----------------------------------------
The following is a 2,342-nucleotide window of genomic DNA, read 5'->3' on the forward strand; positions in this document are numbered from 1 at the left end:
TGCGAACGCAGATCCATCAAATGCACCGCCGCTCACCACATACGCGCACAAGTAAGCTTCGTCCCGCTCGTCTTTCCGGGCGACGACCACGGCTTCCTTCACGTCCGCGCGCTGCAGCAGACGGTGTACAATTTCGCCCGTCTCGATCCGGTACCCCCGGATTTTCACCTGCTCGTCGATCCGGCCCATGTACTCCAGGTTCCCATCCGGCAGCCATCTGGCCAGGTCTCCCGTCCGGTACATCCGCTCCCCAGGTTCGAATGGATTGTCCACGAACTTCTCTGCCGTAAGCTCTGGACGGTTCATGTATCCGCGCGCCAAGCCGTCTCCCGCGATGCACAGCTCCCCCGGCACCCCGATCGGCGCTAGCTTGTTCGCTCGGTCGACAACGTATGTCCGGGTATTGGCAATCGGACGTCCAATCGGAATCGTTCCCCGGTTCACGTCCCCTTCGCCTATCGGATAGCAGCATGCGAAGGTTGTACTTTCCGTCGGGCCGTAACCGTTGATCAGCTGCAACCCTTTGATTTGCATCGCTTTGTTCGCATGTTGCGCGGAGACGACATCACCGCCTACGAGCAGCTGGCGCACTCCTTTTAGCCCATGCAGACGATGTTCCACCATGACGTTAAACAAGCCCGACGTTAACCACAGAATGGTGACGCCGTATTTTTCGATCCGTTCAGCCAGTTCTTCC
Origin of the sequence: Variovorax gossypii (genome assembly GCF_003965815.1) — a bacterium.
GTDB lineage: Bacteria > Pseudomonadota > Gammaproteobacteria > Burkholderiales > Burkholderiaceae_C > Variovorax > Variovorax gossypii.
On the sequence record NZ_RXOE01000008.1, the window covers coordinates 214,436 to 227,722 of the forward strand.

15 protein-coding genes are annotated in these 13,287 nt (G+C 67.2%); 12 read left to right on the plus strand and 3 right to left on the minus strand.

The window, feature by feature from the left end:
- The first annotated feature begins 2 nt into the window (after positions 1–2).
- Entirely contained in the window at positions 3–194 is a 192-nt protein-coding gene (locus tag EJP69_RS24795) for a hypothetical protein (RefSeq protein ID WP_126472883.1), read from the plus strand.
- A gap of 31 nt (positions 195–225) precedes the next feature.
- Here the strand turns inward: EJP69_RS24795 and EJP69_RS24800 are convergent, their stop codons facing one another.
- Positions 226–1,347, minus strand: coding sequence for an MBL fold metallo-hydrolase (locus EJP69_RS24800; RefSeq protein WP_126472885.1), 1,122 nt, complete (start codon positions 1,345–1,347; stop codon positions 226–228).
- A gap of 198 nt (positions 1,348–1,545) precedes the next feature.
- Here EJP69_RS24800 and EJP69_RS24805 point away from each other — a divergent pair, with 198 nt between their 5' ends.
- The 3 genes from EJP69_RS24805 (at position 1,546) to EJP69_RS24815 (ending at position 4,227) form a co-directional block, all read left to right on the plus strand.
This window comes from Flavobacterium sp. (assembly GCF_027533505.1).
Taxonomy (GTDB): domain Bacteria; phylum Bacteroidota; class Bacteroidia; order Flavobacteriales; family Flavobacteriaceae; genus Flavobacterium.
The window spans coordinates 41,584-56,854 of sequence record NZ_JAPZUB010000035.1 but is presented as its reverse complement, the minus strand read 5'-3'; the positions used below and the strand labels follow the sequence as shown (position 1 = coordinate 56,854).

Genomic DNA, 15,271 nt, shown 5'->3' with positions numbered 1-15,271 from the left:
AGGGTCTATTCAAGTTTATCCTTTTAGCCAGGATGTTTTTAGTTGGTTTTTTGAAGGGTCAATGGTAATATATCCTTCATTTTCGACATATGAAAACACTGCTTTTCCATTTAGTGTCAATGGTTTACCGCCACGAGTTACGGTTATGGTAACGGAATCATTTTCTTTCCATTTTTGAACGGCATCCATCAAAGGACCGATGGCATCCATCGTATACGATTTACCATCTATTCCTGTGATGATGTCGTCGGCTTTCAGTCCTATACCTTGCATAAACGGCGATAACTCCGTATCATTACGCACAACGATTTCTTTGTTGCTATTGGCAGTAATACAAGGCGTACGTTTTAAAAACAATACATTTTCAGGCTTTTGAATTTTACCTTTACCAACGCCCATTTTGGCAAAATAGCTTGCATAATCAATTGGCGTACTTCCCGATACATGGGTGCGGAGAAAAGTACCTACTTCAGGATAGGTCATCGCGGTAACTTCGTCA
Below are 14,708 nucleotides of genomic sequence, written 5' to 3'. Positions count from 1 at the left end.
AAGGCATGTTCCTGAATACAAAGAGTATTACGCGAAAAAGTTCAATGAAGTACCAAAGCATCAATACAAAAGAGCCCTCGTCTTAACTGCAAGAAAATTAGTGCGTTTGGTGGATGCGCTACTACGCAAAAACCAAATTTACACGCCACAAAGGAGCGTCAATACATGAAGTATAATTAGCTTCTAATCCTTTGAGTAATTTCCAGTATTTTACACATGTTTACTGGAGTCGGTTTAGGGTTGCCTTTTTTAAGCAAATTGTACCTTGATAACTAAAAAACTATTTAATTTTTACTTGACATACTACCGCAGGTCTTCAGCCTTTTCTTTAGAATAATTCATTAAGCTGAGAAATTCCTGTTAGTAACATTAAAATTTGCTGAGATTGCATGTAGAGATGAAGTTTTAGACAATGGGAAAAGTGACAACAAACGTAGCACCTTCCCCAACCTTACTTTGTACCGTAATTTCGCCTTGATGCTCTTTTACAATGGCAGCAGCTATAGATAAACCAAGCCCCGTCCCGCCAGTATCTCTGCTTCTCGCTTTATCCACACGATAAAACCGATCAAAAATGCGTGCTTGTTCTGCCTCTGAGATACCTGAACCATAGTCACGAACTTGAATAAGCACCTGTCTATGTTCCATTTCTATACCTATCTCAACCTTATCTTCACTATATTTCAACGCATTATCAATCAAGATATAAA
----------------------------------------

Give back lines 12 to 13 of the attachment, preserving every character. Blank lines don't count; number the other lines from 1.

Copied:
- Positions 226–1,347, minus strand: coding sequence for an MBL fold metallo-hydrolase (locus EJP69_RS24800; RefSeq protein WP_126472885.1), 1,122 nt, complete (start codon positions 1,345–1,347; stop codon positions 226–228).
- A gap of 198 nt (positions 1,348–1,545) precedes the next feature.